Keywords: Hodgkin lymphoma;child; chemotherapy; radiotherapy; survival.


Hodgkin's lymphoma (HL), now recognized as a malignant disease originating in the lymphatic and reticuloendothelial systems, is a cancer that has good prognosis in the pediatric population.(1,2) The combination of chemotherapy and radiotherapy has given excellent results in HL for more than 30 years. In the past, the age or maturity of the patient was not taken into account in treatment planning, which included high-dose radiotherapy (3500-4400 cGy) over extensive territories. This strategy led to high cure rates, but over time, sequelae, such as growth inhibition of the irradiated tissue and secondary malignancies that suggested that doses and fields should be reduced, but at the same time maintaining the same high cure rates. Today, some programs attempt to eliminate radiotherapy in children by increasing the aggressiveness of the chemotherapy regimens, especially for patients with localized disease. For patients with advanced disease, however this approach seems to be inadequate.(1)

In 1990, a protocol (DH-II-90) with reduced chemotherapy and radiotherapy doses was developed in our institution in an attempt to reduce the major toxic effects, but still following existent precepts in the treatment of pediatric LH: combined therapy adapted for the risk group. Here the results of our experience are presented.

The objectives of this study were: 1) To assess the overall survival (OS) and event-free survival (EFS) of HL children treated with the DH-II-90 protocol, 2) to identify clinical and therapeutic strategies that impact on EFS of this group of patients.


From January 1990 to December 2005, with the approval of the Research Ethics Committee of the institution, 68 children and adolescents with naive LH were treated using the II-DH90 protocol which consists of combined chemotherapy and radiotherapy adapted for the risk group. All patients had pathological confirmation of the diagnosis. Assessment of extent of disease included computed tomography, chest xrays, neck and abdomen ultrasound exams, bone marrow biopsy, (1) myelogram, (2) gallium scintigraphy and the erythrocyte sedimentation rate.

Dosing regimen: patients with stage IA and IIA (low risk) received three cycles of ABVD (adriamycin 25 mg/m2/ dose on days 1 and 15, bleomycin 10 mg/m2/dose on days 1 and 15, vinblastine 6 mg/m2/dose on days 1 and 15 and dacarbazine 250 mg/m2/dose on days 1 and 15) and involvedfield radiotherapy at doses of from 1800 to 2100 cGy. The infradiaphragmatic region to the bifurcation of the aorta was irradiated including the spleen for mediastinal presentations. Patients in stages IIIA, IVA and those with B symptoms (high risk) received three cycles of ABVD as well as three cycles of MOP (onco-cloramin - mechlorethamine hydrochloride - 5 mg/m2/dose on days 1 and 8, vincristine 1.5 mg/m2/dose on days 1 and 8 and prednisone 40 mg/m2/day for 14 days). This was later replaced by COP, in which onco-cloramin was exchanged for cyclophosphamide 600 mg/m2/dose due to supply difficulties. Radiotherapy for stage IIIA was similar to that applied to stages I and IIA. In stage IV and B subgroups, radiotherapy was extended, involving the supra- and infradiaphragmatic fields with ovarian protection when necessary.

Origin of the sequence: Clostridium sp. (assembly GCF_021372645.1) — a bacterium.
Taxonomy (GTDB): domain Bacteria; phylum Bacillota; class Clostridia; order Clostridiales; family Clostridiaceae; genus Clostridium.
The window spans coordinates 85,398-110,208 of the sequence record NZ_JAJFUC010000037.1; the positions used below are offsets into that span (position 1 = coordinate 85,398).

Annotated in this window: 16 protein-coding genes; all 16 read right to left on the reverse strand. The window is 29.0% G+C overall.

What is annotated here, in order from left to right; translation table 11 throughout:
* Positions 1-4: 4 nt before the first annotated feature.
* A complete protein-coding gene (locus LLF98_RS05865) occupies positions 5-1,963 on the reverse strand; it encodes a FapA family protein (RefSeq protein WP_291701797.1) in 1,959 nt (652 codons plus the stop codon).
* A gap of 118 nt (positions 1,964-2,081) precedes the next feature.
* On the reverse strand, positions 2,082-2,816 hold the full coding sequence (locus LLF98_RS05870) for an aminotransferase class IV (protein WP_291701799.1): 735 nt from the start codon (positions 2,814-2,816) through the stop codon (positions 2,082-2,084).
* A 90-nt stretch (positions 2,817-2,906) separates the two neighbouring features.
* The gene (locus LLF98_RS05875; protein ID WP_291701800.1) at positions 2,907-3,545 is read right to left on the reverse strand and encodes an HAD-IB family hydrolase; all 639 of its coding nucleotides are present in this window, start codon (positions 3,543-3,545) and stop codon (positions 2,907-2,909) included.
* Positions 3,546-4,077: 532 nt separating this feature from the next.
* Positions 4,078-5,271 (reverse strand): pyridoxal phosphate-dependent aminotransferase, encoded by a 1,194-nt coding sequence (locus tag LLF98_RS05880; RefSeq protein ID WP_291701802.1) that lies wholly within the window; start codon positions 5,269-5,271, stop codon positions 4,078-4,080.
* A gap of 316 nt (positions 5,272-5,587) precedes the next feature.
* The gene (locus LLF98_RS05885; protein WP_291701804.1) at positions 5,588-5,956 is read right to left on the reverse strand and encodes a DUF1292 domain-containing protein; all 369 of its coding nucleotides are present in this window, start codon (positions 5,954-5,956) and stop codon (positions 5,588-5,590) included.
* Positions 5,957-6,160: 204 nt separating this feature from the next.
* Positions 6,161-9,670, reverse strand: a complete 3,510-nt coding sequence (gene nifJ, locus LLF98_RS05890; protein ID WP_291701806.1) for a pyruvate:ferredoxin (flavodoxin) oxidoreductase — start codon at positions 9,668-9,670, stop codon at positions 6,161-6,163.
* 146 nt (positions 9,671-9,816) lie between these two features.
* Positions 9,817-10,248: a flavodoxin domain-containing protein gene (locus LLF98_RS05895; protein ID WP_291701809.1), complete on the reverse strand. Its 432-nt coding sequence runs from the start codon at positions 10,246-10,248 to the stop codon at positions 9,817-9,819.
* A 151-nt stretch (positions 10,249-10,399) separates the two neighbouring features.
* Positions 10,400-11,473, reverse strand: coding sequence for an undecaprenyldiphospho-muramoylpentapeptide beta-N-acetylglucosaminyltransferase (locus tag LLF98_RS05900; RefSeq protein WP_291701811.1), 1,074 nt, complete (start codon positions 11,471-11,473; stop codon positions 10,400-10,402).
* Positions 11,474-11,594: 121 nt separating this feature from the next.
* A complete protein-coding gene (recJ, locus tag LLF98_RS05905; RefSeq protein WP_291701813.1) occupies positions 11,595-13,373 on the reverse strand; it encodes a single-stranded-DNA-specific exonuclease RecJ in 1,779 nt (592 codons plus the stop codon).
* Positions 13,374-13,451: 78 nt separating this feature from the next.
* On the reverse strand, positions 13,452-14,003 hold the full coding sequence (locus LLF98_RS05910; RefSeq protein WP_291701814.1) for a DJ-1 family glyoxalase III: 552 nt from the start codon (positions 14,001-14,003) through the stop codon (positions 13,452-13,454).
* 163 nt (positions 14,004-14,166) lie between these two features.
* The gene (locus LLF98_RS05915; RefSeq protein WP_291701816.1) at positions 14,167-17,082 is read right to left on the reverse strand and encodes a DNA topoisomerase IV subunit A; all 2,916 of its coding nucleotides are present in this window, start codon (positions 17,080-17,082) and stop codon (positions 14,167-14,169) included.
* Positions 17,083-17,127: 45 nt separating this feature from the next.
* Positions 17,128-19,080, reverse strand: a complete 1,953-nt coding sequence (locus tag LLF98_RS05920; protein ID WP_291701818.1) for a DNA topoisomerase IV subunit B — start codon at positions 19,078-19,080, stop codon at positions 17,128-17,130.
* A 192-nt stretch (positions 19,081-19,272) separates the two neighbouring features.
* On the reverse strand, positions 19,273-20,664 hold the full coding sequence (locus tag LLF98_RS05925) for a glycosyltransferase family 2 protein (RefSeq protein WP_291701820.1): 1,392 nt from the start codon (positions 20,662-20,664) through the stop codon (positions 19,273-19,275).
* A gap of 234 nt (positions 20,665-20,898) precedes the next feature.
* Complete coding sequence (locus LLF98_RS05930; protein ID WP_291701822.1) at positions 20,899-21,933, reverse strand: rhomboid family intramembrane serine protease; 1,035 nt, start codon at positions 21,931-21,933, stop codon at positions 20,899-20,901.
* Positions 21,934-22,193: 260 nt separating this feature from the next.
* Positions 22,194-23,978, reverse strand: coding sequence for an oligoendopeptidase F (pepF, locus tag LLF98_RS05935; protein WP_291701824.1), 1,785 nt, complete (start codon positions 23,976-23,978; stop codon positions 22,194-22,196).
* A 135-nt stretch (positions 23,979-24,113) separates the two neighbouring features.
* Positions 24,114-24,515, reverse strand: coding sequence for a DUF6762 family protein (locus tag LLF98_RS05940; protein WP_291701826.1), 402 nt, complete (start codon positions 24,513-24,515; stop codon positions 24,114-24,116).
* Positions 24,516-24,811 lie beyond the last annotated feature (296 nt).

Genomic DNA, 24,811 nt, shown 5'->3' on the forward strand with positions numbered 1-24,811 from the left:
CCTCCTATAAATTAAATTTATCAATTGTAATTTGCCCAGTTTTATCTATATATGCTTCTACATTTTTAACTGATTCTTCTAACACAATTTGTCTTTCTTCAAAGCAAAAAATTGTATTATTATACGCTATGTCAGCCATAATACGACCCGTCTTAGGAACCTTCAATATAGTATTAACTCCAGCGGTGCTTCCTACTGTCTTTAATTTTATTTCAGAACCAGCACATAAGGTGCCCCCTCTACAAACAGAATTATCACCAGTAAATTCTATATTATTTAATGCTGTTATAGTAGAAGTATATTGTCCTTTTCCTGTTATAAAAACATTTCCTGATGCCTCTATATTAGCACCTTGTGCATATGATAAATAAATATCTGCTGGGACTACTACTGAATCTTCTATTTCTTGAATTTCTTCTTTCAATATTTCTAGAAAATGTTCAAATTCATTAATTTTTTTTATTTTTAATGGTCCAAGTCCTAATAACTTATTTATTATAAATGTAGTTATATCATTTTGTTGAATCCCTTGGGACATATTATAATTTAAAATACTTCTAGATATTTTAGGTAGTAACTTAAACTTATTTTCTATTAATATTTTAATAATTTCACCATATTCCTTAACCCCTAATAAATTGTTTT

For descriptive analysis the mean, standard deviation, minimum, median and maximum were calculated for continuous variables (age and radiotherapy dose). Frequencies and percentages were calculated for noncontinuous variables (gender, bulky disease, mediastinal mass, B symptoms, histology, stage, radiation dose greater than or less than 2100 cGy, induction failure, relapse, death and second malignancy). Survival curves were constructed using the Kaplan-Meier method with patients stratified by staging (high risk and low risk). The curves were compared according to stage, age, presence of bulky disease, mediastinal mass, radiotherapy (involved field and extended field), dose of radiotherapy (< 2100 and > 2100 cGy) and B symptoms (yes or no). Cox regression was used to investigate the effect of age, presence of bulky disease, mediastinal mass, radiotherapy (involved field and extended field) and dosage of radiotherapy (< 2100 and > 2100 cGy), presence of B symptoms (yes or no) on event-free survival. A level of significance of 5% (p-value < 0.05) was used.


• Event-free survival (EFS): calculated from the date of diagnosis to the date of the event, the date of last visit or June 30, 2008.

• Overall survival (OS) was considered the interval between diagnosis and date of death.

• Events: death from any cause, induction failure, relapse and second malignancy.

• Complete remission: a patient without clinical or radiological evidence of Hodgkin's disease (HD).

• Progressive disease: An increase of 25% or more in the size of at least one measurable lesion or the appearance of a new lesion or recurrence of B symptoms.

• Induction failure: partial response or progressive disease at the end of chemotherapy or radiotherapy.

• Bulky disease: lymph node or cluster of lymph nodes larger than 10 cm or mediastinal masses with sizes larger than 1/3 of chest diameter in the region of the 5th to 6th thoracic vertebrae.


Of the 68 patients enrolled in this study, 20 were female and 48 male. The median age was 9 years old, ranging from 2 to 21 years. The most frequently involved ganglia were the cervical (86.8%) followed by supraclavicular (48.5%), mediastinal (39.7%), diaphragmatic (33.8%), axillary (14.7%) and inguinal chains (10.3%). The number of involved lymph nodes was less than three in 63.2% and over six in 11.7% of cases.